They're both really rewarding in very different ways. Through the Los Angeles Museum of the Holocaust I learned so much about what the role of the architect can really provide for a community—that the architect can be a guiding force—but that it's really about working as a team. The other thing I learned from the museum was the power of collaboration. It's not just that an architect and a client have an idea and then magically it appears. It's a lot of hard work and dedication and patience and strategy and working with the city and the mayor and the community and donors and the foundation and the construction crew, and all these pieces are equally important to making this a reality and think that that is so fulfilling. On residential projects, it's similar in that the most rewarding part is getting to know a family and their needs and what they want their everyday life to look like, and being able to provide a physical manifestation of that so that they can live their lives that can make them the best family they can be. The relationships, I think, in both situations were really what I think what was so gratifying.
What's next? What's your dream project, or where do you hope to be in five or 10 years?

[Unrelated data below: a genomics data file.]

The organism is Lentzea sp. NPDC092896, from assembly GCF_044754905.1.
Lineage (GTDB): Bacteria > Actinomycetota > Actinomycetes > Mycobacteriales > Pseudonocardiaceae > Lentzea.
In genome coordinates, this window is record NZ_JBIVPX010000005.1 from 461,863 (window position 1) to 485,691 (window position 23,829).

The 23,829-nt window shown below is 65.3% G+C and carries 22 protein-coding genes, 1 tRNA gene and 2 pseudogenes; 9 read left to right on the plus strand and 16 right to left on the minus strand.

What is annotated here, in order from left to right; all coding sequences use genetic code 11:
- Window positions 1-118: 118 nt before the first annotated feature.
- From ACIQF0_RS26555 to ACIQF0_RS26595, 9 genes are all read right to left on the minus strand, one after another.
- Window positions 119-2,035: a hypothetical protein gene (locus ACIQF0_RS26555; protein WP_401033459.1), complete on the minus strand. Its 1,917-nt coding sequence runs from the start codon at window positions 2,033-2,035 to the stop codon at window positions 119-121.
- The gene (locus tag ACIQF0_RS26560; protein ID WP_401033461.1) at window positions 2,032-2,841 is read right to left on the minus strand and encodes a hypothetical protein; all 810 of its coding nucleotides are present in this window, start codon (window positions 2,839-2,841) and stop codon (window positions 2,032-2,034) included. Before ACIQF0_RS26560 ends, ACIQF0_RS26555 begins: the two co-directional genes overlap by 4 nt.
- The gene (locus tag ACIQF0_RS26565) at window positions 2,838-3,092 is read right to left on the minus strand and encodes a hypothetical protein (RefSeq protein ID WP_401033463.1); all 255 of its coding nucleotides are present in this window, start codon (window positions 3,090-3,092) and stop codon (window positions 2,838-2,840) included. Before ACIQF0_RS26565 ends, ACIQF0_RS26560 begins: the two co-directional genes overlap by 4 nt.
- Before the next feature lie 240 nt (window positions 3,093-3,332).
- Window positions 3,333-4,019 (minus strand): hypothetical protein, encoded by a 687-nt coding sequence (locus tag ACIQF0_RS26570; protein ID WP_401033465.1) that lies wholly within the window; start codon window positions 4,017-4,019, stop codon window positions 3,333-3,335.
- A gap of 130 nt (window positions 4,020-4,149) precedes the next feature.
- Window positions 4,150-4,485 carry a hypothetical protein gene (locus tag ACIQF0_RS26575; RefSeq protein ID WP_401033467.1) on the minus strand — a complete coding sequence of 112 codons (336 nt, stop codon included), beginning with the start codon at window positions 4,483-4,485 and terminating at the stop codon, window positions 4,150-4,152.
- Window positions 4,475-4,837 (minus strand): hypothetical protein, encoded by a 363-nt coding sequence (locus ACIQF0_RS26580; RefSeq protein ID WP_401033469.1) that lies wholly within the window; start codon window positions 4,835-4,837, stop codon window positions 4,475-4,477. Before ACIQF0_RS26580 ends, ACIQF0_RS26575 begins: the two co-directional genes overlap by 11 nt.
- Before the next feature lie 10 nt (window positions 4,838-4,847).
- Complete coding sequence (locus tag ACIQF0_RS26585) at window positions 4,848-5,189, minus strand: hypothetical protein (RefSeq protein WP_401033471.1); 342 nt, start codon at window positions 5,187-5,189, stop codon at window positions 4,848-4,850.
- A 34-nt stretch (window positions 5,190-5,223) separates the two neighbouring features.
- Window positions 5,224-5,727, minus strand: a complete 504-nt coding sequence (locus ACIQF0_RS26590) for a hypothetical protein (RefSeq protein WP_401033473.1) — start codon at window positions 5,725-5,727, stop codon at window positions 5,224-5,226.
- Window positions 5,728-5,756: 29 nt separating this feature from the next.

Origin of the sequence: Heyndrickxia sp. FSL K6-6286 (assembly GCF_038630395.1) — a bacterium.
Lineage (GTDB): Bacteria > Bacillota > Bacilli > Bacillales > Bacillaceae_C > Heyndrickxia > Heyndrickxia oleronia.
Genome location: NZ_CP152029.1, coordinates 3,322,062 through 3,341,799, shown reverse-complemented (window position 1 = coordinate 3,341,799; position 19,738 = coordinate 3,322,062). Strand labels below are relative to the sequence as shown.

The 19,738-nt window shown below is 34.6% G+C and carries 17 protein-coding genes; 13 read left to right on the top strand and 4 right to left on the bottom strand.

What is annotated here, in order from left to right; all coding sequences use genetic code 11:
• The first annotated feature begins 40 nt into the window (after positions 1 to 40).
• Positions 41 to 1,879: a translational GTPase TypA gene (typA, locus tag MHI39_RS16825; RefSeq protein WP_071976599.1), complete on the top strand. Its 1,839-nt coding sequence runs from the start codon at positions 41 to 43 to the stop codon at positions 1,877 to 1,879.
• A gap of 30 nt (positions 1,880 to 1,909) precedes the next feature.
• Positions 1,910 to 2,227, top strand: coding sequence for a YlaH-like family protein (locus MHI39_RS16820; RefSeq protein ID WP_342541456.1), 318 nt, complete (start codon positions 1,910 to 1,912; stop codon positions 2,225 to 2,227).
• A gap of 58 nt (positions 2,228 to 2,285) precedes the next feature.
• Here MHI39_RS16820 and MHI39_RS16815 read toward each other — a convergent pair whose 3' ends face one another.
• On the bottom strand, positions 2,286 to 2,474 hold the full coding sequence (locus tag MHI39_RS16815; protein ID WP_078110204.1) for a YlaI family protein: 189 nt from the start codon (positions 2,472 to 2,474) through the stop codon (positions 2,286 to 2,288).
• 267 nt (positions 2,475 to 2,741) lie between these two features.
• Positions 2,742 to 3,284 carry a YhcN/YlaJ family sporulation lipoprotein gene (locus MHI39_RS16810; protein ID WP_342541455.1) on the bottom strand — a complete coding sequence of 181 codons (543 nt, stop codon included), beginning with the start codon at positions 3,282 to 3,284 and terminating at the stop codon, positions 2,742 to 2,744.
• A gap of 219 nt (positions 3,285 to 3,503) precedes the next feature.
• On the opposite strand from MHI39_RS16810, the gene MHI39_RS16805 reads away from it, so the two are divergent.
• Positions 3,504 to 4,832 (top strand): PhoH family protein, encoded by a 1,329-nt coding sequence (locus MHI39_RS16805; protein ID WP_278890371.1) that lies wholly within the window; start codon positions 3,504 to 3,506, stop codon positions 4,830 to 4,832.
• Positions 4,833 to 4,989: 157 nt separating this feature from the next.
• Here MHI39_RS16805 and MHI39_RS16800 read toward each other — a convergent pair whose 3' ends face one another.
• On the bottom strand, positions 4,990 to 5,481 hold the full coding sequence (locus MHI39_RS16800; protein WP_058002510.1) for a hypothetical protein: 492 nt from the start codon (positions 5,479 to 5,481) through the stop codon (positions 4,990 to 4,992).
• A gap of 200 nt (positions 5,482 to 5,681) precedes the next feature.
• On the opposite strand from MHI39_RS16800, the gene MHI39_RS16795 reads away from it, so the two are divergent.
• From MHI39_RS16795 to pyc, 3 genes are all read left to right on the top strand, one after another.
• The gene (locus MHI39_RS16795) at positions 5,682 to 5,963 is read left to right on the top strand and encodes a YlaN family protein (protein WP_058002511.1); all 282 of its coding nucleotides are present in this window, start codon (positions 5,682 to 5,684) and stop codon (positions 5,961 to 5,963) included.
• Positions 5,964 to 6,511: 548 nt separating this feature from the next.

Oh gosh, it's so funny you say "dream project," because I feel like when I was working on the museum, as grateful as I was to be working on it, I was so worried that this would be the peak of my career, that nothing would ever top it. And then all of the sudden I got the chance to work on the Greenbridge residence which was this monster project. I mean it's a 21,000-square-foot home. Of course as I was working on that I thought, OK, this has got to be it. I can't imagine ever getting another dream project. And then we got the Roxbury project (?), which is a dream project on its own because we love the clients and we love the new things we're going to try on that project. For now we're having a lot of fun and we love what we do and we're just trying to make a difference in our community and make a difference for our clients. I'm not good at saying no to new challenges and opportunities, so I think that if I'm patient and if I work really hard, then things will just kind of evolve naturally. You can't really force it, so in the meantime we're just going to keep doing what we do.